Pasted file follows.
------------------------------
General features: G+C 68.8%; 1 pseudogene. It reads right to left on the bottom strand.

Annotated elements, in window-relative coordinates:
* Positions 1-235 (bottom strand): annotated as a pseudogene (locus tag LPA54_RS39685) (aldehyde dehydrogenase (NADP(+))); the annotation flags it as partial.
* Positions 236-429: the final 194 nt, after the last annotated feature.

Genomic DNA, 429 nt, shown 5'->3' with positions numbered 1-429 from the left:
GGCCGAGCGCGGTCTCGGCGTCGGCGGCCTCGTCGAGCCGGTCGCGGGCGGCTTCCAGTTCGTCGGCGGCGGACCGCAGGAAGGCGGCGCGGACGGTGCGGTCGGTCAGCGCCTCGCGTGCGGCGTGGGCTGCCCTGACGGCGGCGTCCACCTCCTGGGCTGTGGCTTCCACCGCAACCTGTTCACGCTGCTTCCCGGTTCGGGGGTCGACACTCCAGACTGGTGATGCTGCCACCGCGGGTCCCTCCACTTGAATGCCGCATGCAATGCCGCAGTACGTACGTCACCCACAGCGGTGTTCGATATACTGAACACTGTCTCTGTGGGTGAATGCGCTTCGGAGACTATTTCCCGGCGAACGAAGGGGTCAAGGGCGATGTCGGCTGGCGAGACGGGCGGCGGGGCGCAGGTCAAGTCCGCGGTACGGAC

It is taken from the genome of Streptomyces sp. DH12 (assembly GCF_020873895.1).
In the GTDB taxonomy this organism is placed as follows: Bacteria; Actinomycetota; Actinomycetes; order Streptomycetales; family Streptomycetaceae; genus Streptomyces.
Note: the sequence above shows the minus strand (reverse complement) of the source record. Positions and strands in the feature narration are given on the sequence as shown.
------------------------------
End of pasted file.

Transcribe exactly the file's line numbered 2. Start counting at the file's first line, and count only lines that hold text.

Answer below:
Annotated elements, in window-relative coordinates: